Why Therapists Should Never Say, “I know how you feel”

The following excerpt is adapted from the fifth edition of the text, Clinical Interviewing (John Wiley & Sons, 6th edition forthcoming in October).


Many writers have tried operationalizing Carl Rogers’s core conditions. However, efforts to transform person-centered therapy core conditions into specific behavioral skills always seem to fall short. As Natalie Rogers (J. Sommers-Flanagan, 2007) emphasized, trying to translate the core conditions into concrete behaviors is usually a sign that the writer or therapist simply doesn’t understand person-centered principles.

This lack of understanding occurs principally because core Rogerian attitudes are attitudes, not behaviors. This is a basic conceptual principle that has proven difficult to understand—perhaps especially for behaviorists. The point Rogers was making then (in the 1950s), and that still holds today, is that therapists should enter the consulting room with (a) deep belief in the potential of the client; (b) sincere desire to be open, honest, and authentic; (c) palpable respect for the individual self of the client; and (d) a gentle focus on the client’s inner thoughts, feelings, and perceptions. Further complicating this process is the fact that the therapist must rely primarily on indirectly communicating these attitudes because efforts to directly communicate trust, congruence, unconditional positive regard, and empathic understanding is nearly always contradictory to each of the attitudes.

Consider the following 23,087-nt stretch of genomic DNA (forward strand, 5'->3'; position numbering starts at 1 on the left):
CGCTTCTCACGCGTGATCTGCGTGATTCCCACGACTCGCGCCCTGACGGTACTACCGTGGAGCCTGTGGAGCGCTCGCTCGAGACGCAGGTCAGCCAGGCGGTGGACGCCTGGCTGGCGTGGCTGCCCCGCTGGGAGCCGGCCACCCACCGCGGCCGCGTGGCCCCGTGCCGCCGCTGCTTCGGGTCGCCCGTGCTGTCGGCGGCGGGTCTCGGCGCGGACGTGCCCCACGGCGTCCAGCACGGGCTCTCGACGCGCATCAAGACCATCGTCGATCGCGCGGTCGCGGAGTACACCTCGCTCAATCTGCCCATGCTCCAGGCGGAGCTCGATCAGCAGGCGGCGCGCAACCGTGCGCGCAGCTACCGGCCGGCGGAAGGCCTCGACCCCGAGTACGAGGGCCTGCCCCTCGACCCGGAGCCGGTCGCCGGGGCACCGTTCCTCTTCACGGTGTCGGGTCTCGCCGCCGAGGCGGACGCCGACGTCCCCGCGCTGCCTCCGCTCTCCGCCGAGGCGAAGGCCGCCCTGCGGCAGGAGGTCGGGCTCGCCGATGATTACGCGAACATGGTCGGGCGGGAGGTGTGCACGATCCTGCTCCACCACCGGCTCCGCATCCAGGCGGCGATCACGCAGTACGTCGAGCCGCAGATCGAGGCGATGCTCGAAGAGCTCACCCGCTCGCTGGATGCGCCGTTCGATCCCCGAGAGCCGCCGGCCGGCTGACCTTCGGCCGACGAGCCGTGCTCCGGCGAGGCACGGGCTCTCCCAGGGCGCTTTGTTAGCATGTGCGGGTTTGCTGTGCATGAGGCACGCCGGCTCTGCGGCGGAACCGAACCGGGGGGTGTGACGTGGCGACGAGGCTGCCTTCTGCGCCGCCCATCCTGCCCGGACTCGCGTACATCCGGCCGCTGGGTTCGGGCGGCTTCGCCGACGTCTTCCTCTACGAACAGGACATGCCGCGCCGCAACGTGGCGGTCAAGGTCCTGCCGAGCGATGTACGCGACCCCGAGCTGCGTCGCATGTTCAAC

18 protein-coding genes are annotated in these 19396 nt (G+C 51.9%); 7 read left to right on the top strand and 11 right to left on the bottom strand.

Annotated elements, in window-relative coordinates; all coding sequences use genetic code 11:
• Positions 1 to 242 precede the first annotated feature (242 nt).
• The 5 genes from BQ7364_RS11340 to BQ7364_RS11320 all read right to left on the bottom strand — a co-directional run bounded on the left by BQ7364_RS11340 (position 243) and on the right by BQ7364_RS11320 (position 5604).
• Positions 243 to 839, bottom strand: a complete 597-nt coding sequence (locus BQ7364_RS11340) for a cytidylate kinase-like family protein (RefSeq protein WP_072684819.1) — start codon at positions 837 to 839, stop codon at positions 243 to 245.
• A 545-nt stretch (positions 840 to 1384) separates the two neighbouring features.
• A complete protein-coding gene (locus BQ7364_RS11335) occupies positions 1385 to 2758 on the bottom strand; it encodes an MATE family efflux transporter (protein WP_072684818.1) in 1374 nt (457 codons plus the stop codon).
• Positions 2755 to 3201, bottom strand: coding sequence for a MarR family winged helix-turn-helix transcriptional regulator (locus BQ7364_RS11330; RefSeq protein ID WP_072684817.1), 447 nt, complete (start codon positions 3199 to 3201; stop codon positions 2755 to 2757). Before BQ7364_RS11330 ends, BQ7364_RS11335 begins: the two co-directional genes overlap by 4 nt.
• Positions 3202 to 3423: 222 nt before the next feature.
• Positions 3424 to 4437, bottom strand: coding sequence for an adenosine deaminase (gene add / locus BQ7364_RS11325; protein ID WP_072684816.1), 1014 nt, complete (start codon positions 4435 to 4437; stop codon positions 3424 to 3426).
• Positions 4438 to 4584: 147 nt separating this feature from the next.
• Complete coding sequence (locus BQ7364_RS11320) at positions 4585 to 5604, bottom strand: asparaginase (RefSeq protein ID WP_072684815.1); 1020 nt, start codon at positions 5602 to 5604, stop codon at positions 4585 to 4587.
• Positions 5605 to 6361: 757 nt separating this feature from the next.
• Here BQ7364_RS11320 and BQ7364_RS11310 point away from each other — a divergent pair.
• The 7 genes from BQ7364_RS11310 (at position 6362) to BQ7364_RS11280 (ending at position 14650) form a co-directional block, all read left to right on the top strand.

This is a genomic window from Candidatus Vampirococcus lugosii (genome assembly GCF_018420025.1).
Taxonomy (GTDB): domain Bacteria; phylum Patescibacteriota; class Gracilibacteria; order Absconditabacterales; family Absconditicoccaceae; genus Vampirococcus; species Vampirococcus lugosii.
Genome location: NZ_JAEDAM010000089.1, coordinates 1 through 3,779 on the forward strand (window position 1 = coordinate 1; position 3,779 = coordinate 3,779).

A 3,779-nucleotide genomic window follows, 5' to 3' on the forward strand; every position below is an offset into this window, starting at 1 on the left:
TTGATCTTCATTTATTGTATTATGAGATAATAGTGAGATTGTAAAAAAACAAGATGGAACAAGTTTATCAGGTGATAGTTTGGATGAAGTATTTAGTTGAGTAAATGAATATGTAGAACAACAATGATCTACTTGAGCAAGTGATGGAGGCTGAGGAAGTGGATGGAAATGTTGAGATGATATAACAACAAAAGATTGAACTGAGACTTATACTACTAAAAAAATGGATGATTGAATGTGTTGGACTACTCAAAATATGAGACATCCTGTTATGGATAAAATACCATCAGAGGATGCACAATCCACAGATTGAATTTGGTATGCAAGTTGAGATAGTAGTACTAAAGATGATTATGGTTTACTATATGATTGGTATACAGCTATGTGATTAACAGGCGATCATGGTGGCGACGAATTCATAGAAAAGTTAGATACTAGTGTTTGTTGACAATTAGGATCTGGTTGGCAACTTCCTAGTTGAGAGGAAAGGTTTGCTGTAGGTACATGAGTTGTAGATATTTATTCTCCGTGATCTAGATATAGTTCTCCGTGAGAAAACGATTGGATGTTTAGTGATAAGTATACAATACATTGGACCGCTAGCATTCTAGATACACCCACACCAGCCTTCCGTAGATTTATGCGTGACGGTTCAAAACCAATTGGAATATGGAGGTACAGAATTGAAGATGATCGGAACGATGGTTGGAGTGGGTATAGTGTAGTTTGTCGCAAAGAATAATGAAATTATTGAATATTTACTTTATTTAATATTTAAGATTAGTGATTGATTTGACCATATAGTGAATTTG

A counselor educator friend of ours, Kurt Kraus, articulated why trying to directly communicate understanding is problematic. He wrote:

When a supervisee errantly says, “I know how you feel” in response to a client’s disclosure, I twitch and contort. I believe that one of the great gifts of multicultural awareness is for me accepting the limitations to the felt-experience of empathy. I can only imagine how another feels, and sometimes the reach of my experience is so short as to only approximate what another feels. This is a good thing to learn. I’ll upright myself in my chair and say, “I used to think that I knew how others felt too. May I teach you a lesson that has served me well?” (J. Sommers-Flanagan & Sommers-Flanagan, 2012) (p. 146)

Kraus’s lesson is an excellent one for all of us. The phrases, “I know how you feel” and “I understand” should be stricken from the vocabulary of counselors and psychotherapists.

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